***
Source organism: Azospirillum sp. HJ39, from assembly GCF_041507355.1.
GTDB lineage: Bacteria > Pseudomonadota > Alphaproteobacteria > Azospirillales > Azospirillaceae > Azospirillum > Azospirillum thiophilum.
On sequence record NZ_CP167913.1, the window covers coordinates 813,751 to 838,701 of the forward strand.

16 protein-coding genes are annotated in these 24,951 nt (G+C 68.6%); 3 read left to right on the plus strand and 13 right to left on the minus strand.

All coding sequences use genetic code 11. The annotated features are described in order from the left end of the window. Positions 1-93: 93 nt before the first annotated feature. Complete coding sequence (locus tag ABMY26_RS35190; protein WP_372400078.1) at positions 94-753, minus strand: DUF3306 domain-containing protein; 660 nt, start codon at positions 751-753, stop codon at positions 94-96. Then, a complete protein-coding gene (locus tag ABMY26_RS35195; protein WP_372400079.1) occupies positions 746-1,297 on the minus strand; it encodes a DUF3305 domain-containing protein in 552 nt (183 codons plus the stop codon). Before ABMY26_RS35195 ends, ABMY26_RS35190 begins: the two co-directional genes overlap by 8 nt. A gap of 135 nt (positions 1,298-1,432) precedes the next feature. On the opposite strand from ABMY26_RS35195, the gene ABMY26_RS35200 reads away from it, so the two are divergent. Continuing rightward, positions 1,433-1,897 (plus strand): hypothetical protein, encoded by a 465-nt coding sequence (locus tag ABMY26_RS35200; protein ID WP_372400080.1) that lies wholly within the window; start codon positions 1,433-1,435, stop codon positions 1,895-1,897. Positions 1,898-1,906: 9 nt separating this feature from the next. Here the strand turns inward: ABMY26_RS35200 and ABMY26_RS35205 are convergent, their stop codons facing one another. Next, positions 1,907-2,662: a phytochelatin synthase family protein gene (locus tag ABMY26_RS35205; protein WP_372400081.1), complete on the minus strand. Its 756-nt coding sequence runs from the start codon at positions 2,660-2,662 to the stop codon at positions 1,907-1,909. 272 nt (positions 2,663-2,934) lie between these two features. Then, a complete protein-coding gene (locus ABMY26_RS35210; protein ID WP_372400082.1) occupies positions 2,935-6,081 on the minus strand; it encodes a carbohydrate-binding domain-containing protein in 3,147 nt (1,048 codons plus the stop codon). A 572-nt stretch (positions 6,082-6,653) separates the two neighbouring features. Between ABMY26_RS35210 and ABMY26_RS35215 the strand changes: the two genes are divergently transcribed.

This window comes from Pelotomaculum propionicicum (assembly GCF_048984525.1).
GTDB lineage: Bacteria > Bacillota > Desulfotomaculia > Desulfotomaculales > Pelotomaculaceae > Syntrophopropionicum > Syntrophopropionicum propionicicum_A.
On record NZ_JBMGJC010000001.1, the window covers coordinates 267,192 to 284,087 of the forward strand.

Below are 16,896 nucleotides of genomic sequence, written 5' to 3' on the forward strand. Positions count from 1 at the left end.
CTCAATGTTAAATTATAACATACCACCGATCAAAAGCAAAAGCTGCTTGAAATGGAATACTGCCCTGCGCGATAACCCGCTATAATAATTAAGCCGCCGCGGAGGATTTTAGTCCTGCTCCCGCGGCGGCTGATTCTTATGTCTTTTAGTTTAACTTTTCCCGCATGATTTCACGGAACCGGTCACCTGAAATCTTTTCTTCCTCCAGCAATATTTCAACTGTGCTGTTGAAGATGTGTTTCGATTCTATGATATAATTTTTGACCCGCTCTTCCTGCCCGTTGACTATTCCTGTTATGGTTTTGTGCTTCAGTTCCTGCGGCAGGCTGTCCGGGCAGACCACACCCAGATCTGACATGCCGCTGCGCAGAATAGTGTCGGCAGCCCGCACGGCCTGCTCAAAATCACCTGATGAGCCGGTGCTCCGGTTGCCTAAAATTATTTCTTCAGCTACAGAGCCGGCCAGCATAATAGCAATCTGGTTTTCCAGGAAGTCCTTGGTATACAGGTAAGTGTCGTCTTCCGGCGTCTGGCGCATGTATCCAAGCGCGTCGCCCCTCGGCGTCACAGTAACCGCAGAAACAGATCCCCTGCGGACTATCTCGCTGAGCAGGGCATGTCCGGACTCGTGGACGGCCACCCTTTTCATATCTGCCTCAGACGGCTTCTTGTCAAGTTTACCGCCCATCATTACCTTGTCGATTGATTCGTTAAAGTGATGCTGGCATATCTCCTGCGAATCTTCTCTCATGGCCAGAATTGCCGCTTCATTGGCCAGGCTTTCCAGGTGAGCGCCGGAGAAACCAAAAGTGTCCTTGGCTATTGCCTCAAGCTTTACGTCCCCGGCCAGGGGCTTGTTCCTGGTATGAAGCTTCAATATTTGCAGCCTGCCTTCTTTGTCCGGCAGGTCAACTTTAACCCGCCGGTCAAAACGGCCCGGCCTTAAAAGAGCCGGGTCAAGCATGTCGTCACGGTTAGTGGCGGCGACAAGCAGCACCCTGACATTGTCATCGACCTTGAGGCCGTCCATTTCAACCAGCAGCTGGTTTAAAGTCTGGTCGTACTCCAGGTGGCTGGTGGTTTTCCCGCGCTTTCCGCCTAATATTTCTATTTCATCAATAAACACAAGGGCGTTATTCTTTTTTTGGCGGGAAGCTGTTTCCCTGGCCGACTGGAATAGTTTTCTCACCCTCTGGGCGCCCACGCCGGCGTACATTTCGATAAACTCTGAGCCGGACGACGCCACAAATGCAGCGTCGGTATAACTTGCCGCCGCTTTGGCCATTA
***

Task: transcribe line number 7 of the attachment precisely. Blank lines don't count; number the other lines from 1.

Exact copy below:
GTDB lineage: Bacteria > Bacillota > Desulfotomaculia > Desulfotomaculales > Pelotomaculaceae > Syntrophopropionicum > Syntrophopropionicum propionicicum_A.